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  1. Ruth Abbey (1999). The Roots of Ressentiment. New Nietzsche Studies 3 (3-4):47-61.
    Despite its centrality for an understanding of Nietzsche's thought, the term ressentiment does not appear in his writings before Beyond Good and Evil. This article argues that the roots of the idea of ressentiment appear in his middle period writings when he discusses vanity [die Eitelkeit].
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  2. Mark Alfano (2013). Character as Moral Fiction. Cambridge University Press.
    Everyone wants to be virtuous, but recent psychological investigations suggest that this may not be possible. Mark Alfano challenges this theory and asks, not whether character is empirically adequate, but what characters human beings could have and develop. Although psychology suggests that most people do not have robust character traits such as courage, honesty and open-mindedness, Alfano argues that we have reason to attribute these virtues to people because such attributions function as self-fulfilling prophecies – children become more studious if (...)
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  3. Mark Alfano & Gus Skorburg (forthcoming). The Embedded and Extended Character Hypotheses. In Julian Kiverstein (ed.), Philosophy of the Social Mind. Routledge
    This paper brings together two erstwhile distinct strands of philosophical inquiry: the extended mind hypothesis and the situationist challenge to virtue theory. According to proponents of the extended mind hypothesis, the vehicles of at least some mental states (beliefs, desires, emotions) are not located solely within the confines of the nervous system (central or peripheral) or even the skin of the agent whose states they are. When external props, tools, and other systems are suitably integrated into the functional apparatus of (...)
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  4. Justin M. Anderson (2012). Aquinas on The Graceless Unbeliever. Freiburger Zeitschrift für Philosophie Und Theologie 59 (1):5-25.
    This paper argues against the current presentation of Aquinas’s conception of pagan virtue because that conception fails to take into account the full weight of the corruption of the goods of nature on which the virtuous unbeliever must found his good acts. I go on to establish that postlapsarian man is in too capricious a position realistically to maintain a prolonged life of virtue. I conclude that while Aquinas’s conception of virtue renders a much more pessimistic picture of the virtuous (...)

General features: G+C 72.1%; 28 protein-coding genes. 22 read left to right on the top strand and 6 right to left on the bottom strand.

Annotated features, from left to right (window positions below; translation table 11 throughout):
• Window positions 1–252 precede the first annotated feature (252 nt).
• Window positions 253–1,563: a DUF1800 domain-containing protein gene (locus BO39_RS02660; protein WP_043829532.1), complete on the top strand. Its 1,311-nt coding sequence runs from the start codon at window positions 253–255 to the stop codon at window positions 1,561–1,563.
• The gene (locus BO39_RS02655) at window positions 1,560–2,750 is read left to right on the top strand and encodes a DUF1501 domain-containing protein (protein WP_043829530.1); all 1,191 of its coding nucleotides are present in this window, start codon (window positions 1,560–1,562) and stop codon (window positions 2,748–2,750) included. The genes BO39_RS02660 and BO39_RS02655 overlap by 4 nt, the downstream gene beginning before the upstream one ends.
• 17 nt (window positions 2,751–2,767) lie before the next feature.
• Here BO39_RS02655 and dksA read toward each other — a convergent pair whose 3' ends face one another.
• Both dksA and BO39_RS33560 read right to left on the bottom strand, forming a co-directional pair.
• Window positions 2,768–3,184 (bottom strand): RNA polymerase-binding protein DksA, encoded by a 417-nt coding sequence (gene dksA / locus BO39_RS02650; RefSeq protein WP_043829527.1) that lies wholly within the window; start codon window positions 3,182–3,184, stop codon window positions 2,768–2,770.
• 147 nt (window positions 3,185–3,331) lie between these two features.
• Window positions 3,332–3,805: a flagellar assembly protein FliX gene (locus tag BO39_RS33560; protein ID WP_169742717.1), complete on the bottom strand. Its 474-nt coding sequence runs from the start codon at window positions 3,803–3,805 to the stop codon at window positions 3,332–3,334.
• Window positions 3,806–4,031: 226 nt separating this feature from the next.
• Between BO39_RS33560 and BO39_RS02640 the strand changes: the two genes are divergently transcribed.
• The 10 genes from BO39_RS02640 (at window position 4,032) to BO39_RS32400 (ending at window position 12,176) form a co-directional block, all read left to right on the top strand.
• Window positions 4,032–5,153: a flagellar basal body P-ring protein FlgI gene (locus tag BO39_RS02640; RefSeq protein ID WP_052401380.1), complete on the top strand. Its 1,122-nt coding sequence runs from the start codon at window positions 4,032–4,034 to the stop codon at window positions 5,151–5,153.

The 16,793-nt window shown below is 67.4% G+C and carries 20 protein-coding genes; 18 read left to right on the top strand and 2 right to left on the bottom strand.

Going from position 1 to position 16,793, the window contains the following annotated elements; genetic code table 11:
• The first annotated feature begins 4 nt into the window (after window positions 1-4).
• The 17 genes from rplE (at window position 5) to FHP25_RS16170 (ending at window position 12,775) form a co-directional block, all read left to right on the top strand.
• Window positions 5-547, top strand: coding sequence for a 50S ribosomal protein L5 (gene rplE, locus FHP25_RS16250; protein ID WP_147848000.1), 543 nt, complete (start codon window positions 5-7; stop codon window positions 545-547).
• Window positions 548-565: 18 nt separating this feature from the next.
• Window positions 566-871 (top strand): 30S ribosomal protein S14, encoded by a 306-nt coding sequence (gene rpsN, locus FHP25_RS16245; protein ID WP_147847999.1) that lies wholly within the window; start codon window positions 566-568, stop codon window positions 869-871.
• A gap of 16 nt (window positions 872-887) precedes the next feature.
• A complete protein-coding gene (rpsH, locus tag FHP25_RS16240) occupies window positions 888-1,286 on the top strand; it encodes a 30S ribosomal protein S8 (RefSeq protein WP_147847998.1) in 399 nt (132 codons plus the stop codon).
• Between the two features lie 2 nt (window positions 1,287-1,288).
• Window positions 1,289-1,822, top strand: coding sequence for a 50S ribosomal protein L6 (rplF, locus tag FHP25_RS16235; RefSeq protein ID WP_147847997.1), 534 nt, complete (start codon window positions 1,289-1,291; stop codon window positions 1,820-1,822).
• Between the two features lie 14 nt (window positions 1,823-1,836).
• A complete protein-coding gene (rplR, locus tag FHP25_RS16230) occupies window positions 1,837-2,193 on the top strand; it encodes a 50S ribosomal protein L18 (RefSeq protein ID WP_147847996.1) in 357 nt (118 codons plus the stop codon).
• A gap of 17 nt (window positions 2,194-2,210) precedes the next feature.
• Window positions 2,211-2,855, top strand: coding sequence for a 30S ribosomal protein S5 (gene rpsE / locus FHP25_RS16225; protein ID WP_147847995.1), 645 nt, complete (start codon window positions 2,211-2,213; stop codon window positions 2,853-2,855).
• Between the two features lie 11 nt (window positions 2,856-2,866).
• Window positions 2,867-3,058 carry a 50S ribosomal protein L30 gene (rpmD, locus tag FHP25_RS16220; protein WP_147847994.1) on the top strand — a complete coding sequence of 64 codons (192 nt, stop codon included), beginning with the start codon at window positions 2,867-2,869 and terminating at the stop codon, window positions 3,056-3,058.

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  5. Stephen C. Angle (2009). Defining “Virtue Ethics” and Exploring Virtues in a Comparative Context. Dao: A Journal of Comparative Philosophy 8 (3):297-304.
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  6. Stephen C. Angle (2009). Sagehood: The Contemporary Significance of Neo-Confucian Philosophy. Oxford University Press.
    The book's significance is two-fold: it argues for a new stage in the development of contemporary Confucian philosophy, and it demonstrates the value to Western ...
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  7. Guy Axtell & Philip Olson (2012). Recent Work in Applied Virtue Ethics. American Philosophical Quarterly 49 (3):183-204.
    The use of the term "applied ethics" to denote a particular field of moral inquiry (distinct from but related to both normative ethics and meta-ethics) is a relatively new phenomenon. The individuation of applied ethics as a special division of moral investigation gathered momentum in the 1970s and 1980s, largely as a response to early twentieth- century moral philosophy's overwhelming concentration on moral semantics and its apparent inattention to practical moral problems that arose in the wake (...)
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  8. Lawrence C. Becker (1998). A New Stoicism. Princeton University Press.
    The question addressed by this book is what, if anything, stoic ethics would be like today if stoicism had had a continuous history to the present day as a plausible and coherent set of philosophical commitments and methods. The book answers that question by arguing that most of the ancient doctrines of Stoic ethics remain defensible today, at least when ancient Stoicism's cosmological commitments are replaced by modern scientific ones.
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  9. Donald Beggs (2003). The Idea of Group Moral Virtue. Journal of Social Philosophy 34 (3):457–474.
  10. Sandrine Berges (2015). A Feminist Perspective on Virtue Ethics. Palgrave Macmillan.
    The writings of women philosophers have often been neglected in the discipline of virtue ethics. In this historical survey of feminist virtue ethics, Sandrine Berges redresses the balance by focusing on key writings of important women philosophers, including Perictione, Heloise, Christine de Pizan, Mary Wollstonecraft and Sophie de Grouchy. A Feminist Perspective on Virtue Ethics first applies the findings of its historical survey to questions on the ethics of care, gender and the public life, and global justice. In what follows, (...)
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  11. Reid D. Blackman (2015). Meta‐Ethical Realism with Good of a Kind. European Journal of Philosophy 23 (2):273-292.